On the morning of their last day together, Kate McCann was having breakfast with twins Sean and Amelie, age 2, and 3-year-old Madeleine. “Mummy,” Madeleine suddenly asked, “why didn’t you come when we were crying last night?” The question struck Kate as odd, she would later tell police. Yes, she and husband Gerry had left their rented vacation apartment in Portugal, but they had checked on the children frequently. And a neighbor had been home the whole night and heard nothing. Still, Kate and Gerry talked it over, and “we decided to watch over the children more carefully at night.” Just hours later, Madeleine was gone.
This May 3 it will be one year since Madeleine vanished from her bedroom as her parents dined at a tapas restaurant a hundred yards away. Since then, an investigation has yielded plenty of twists but precious few answers. “We want Madeleine back, and we continue to feel hopeful because there’s no evidence of any harm being done to her,” says her uncle John McCann. “But we need a lucky break.”
For Kate and Gerry McCann, who were first cast as victims and then named suspects before being seen as victims again, it has been a year of roller-coaster emotions. Most recently, on April 10, leaked documents revealed details of their first interviews with investigators soon after Kate discovered Madeleine was missing. The interviews—which the McCann camp claims were intentionally leaked by the Portuguese police to make the couple look negligent—include Kate’s recollection of Madeleine’s troubling question that morning. But the McCanns believe their daughter’s anxiety suggests an intruder may have cased her bedroom one night before snatching her.
The conduct of the Portuguese police throughout has been controversial. Last summer, rumors surfaced that forensic evidence implicating the McCanns had been found in the trunk of a car they rented weeks after Madeleine disappeared. In September police named them official suspects. But investigators never revealed the results of any forensic tests, and on Feb. 3 Alipio Ribeiro, Portugal’s chief of police, admitted to “a certain hastiness” in pointing the finger at the McCanns. The damning forensic evidence “doesn’t exist,” says the family’s spokesman, Clarence Mitchell. “Madeleine was never put in their car. The police do not have a case.”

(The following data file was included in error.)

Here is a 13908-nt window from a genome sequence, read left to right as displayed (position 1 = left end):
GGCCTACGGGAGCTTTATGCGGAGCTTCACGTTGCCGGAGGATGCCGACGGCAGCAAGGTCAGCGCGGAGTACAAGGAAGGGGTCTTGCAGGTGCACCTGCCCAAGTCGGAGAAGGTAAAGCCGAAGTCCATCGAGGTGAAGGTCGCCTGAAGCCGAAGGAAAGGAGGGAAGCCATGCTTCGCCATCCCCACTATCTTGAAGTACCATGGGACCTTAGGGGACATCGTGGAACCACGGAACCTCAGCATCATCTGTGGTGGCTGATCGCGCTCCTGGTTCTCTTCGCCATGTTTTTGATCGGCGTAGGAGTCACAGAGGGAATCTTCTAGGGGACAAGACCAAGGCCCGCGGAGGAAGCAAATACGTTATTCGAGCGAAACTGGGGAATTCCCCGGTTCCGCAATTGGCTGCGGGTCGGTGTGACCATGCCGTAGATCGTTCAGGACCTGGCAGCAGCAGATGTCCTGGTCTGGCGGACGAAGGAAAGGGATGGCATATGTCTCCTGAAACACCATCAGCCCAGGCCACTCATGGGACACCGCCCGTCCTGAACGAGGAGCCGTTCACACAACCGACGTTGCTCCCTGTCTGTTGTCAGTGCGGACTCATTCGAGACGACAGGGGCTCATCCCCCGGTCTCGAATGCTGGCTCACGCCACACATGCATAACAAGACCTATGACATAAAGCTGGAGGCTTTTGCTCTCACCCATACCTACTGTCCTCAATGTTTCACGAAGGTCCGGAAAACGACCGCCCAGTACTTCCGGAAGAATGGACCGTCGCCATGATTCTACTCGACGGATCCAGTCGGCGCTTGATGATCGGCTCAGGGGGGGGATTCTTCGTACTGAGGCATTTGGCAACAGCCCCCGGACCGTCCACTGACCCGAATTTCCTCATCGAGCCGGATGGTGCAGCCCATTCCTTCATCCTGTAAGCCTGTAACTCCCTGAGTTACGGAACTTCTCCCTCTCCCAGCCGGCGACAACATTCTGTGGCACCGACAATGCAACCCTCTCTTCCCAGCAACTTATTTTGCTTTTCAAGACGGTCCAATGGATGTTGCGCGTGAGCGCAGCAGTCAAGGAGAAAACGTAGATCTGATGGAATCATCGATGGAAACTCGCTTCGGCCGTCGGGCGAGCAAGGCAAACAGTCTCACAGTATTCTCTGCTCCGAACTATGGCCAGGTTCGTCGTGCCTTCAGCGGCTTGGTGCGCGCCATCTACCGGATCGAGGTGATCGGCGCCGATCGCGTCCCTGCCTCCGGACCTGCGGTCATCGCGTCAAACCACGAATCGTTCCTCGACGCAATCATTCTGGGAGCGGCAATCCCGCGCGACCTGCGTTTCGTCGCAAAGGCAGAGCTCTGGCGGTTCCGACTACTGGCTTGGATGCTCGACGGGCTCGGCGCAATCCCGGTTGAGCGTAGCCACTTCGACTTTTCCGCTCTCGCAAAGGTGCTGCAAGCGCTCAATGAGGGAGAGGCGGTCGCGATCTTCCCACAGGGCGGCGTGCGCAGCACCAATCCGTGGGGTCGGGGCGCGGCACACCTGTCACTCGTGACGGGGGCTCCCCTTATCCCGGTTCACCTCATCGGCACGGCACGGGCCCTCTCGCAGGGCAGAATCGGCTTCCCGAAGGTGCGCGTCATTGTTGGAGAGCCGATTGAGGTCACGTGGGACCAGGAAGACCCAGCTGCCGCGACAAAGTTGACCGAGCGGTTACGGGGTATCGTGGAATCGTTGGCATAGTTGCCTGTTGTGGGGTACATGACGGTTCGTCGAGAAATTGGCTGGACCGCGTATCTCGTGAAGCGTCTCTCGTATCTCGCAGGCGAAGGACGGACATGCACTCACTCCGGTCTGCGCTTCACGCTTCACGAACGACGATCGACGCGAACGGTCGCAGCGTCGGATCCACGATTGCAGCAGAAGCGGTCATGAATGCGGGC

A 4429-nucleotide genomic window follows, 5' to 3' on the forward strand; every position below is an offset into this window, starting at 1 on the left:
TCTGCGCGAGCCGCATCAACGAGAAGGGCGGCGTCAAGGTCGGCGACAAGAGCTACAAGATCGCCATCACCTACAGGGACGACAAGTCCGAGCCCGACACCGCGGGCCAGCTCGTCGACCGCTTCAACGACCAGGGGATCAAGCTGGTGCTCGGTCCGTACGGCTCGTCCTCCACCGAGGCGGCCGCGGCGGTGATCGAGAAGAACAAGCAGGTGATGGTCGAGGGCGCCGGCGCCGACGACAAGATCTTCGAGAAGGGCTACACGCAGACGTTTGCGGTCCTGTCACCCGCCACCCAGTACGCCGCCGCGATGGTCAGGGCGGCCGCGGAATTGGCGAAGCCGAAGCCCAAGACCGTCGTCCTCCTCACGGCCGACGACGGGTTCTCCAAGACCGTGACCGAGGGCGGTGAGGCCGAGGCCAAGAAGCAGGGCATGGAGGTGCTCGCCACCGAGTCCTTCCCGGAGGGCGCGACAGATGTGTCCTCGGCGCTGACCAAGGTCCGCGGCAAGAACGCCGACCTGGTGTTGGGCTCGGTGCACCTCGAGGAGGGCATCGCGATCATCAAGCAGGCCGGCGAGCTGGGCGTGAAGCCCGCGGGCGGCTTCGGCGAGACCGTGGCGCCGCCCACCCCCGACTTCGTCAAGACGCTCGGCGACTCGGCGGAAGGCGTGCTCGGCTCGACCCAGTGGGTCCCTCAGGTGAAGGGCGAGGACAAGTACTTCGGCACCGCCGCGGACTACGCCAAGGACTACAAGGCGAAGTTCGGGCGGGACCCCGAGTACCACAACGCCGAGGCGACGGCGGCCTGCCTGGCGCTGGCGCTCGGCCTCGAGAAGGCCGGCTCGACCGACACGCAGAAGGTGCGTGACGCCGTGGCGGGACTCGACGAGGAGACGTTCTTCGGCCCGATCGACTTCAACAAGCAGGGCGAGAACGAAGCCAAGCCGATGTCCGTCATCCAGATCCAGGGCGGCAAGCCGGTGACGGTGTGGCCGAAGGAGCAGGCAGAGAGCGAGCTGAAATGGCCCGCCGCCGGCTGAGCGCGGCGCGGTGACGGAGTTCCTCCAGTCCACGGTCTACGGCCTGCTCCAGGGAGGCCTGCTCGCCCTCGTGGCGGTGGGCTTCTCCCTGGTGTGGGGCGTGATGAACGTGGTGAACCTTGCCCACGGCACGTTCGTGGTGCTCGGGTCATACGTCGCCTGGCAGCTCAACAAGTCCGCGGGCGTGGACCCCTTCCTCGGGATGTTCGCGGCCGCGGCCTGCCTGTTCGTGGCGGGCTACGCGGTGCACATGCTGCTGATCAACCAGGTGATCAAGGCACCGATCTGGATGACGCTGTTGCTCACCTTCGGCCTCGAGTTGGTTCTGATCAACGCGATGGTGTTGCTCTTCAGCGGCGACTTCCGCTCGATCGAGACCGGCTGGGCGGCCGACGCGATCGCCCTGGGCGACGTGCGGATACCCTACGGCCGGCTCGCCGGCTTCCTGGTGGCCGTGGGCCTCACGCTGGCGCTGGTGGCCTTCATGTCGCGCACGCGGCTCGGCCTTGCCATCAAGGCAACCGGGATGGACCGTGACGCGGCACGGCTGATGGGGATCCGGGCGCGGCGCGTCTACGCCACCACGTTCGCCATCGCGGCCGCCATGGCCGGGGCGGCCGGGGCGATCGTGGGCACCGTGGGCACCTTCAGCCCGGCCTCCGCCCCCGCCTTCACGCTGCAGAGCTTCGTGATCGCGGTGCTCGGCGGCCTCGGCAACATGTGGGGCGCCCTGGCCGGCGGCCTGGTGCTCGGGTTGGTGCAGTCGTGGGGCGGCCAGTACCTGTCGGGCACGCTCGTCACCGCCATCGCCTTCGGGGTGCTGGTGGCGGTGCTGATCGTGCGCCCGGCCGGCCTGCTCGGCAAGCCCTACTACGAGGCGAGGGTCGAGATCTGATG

Some British tabloids were equally distrusting of the McCanns, running dozens of stories suggesting they were guilty. But the McCanns won a libel judgment against the Daily Express and the Daily Star, which were forced to fork over more than a million dollars and run a front-page apology on March 19. “We acknowledge that there is no evidence whatsoever to support this theory,” the Express declared, “and that Kate and Gerry are completely innocent of any involvement in their daughter’s disappearance.”
A victory, yes, but hardly a comforting one for the McCanns. With money raised through the family’s not-for-profit Find Madeleine fund, they continue to pay private detectives to search for their daughter. They are encouraged by findings that show younger abducted children are less likely to be harmed than older ones. “We will not give up hope,” Gerry McCann, who with Kate has been lobbying lawmakers for a European version of the U.S. Amber Alert system, recently said on their Web site. “Someone somewhere knows where Madeleine is.” Back home in Leicestershire, England, the couple are “trying to give Sean and Amelie as normal a time as possible,” says Mitchell. “The children know Madeleine is not there, but the family still talks about her and says that everyone is looking for her. But it’s not a normal family life at all. It will never be normal until Madeleine comes back.”